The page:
Introduction to Chemical Equations
As we begin this lesson I would like to point out a few very basic bits of information. These are things we won't dwell on, but I do want to make sure you know what they are.
First, there is the distinction between chemical reactions and chemical equations. A chemical reaction is what really happens. For example, when magnesium burns, a shiny, lustrous piece of flexible metallic ribbon is heated in the presence of a colorless, transparent gas and changes into a white-to-grey, opaque, crumbly, powdery solid. That is a chemical reaction. The chemical equation is a way of representing that reaction by using formulas to represent each of the chemicals involved.
When water is electrolyzed, we can write that H2O becomes H2 and O2. "H2O H2 + O2" is an equation that represents the reaction. The reaction itself is the formation of two colorless gases, hydrogen and oxygen, when an electric current is passed through the colorless transparent liquid, water. It is important that you realize the distinction between reactions and equations.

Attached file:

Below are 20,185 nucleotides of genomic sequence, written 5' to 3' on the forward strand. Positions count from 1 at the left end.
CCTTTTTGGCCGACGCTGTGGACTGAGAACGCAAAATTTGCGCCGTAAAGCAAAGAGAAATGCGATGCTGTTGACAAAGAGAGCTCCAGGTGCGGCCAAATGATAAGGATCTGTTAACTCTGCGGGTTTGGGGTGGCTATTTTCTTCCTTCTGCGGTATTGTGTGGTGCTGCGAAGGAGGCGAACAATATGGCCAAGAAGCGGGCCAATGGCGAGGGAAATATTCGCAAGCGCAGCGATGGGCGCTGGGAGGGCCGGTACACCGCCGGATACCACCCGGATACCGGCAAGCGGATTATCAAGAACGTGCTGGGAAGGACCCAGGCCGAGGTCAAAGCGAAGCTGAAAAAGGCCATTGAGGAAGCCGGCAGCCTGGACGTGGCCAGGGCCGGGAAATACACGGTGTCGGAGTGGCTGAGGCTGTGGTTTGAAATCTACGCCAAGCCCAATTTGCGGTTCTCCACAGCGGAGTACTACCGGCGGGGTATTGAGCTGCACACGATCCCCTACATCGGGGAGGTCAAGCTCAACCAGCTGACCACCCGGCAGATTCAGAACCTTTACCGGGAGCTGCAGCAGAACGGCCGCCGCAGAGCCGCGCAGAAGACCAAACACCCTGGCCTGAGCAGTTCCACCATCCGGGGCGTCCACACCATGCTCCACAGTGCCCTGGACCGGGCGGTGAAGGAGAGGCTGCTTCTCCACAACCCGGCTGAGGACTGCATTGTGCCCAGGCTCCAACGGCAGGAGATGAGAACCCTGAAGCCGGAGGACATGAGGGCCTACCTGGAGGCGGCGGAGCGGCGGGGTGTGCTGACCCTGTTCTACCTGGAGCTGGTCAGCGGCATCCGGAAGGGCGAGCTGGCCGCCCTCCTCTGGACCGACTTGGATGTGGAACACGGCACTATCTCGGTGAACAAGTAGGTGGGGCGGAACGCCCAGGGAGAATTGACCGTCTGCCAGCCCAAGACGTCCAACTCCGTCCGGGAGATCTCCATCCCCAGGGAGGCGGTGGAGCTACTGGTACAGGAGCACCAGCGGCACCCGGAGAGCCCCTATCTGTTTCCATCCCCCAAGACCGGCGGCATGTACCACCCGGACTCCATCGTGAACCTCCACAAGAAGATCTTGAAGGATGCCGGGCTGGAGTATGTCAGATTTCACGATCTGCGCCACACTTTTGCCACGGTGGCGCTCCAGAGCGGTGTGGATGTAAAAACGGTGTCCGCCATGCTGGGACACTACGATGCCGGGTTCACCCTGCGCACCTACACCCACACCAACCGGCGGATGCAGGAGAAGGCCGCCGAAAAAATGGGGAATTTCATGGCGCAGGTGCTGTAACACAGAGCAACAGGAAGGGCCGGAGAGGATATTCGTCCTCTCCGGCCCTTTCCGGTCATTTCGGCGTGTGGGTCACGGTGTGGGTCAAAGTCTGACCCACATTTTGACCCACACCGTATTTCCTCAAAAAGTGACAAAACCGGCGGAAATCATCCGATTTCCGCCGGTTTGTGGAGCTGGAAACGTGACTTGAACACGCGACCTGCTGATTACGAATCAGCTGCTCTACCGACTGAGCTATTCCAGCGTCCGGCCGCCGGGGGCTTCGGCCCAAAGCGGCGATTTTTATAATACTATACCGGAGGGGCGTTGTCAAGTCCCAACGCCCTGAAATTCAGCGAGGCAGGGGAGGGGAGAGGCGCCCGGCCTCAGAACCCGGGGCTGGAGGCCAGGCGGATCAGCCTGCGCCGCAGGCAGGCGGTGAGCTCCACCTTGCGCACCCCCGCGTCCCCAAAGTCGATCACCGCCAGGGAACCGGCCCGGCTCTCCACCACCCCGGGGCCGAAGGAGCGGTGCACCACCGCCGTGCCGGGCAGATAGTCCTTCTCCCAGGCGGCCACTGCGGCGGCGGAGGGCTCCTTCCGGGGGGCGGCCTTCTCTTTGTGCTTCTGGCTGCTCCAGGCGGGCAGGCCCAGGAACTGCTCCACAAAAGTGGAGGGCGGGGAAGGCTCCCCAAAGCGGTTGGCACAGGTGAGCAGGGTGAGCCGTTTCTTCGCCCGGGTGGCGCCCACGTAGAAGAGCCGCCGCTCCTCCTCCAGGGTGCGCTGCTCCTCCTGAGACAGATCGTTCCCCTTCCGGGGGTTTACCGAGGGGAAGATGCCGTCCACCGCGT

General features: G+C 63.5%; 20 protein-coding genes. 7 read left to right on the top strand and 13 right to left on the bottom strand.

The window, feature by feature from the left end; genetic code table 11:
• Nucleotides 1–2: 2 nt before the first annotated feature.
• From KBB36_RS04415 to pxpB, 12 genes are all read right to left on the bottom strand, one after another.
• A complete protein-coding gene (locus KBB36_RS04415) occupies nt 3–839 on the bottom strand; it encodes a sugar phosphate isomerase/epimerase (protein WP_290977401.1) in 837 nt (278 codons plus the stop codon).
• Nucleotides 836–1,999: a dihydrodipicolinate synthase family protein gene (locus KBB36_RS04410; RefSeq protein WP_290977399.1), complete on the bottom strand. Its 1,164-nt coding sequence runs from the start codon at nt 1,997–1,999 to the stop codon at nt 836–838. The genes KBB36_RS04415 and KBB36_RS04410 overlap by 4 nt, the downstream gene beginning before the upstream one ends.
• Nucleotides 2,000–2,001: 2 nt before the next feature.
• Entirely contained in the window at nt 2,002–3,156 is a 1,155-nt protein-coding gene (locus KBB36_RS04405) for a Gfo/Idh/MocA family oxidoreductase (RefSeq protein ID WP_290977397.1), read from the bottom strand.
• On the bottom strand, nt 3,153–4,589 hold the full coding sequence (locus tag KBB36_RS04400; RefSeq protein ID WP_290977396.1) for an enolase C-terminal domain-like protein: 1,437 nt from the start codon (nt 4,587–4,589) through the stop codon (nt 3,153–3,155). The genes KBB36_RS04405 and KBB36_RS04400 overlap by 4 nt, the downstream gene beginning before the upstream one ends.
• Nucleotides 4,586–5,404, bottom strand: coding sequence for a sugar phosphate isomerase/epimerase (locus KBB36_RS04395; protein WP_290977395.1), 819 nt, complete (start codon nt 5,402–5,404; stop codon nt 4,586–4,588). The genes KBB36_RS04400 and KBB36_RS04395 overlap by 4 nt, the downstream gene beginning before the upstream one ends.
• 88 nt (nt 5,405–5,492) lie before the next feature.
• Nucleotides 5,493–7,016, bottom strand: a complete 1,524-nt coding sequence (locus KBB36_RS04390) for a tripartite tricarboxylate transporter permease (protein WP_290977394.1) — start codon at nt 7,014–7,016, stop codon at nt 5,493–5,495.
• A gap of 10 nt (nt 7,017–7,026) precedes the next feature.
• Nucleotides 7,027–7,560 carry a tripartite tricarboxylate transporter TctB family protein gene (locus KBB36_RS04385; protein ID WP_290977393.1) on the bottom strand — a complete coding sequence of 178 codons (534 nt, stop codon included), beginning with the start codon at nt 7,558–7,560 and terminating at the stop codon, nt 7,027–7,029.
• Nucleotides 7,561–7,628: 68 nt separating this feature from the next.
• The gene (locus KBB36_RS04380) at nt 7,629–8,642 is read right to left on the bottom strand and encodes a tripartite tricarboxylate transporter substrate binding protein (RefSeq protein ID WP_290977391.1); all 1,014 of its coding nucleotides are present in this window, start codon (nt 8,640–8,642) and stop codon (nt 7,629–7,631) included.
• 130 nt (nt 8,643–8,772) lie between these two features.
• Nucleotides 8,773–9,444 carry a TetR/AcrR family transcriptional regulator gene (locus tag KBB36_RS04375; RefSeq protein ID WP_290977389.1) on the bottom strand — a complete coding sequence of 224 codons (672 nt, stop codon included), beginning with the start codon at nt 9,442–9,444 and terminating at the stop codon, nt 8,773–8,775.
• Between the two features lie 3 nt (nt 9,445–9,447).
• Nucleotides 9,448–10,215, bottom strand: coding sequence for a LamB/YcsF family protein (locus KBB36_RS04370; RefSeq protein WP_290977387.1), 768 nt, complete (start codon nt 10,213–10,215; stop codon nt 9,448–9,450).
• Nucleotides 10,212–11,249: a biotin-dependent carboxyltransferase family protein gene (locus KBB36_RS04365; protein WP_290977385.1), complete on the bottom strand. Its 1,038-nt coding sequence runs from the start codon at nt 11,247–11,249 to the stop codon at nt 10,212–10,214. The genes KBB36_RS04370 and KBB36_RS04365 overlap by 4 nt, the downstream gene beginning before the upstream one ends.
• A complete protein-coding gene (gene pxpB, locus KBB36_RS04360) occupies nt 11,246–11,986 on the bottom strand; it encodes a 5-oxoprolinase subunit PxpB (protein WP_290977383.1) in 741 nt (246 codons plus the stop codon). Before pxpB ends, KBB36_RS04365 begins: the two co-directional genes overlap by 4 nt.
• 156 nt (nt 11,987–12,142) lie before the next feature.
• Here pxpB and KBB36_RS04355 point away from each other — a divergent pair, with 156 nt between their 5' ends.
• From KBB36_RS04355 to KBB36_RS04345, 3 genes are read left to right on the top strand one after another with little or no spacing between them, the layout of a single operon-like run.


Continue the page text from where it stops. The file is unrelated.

Second, there are a few important terms that you may already know, but let's take this time to formalize it. The term "reactant" is the same as the term "reagent." It refers to each of the chemicals that are reacting with one another; in other words, what you have when you start the reaction. The chemicals that you get as the reaction proceeds are called the "products." So, as a chemical reaction proceeds, you start with reactants and you end up with products. When magnesium burns, you have magnesium as one reactant or reagent and oxygen as the other reactant or reagent. The magnesium oxide that you end up with is the product.
There are three types of equations with which you need to become familiar. They are word equations, skeleton equations and balanced equations. They are discussed in the pages of this section.
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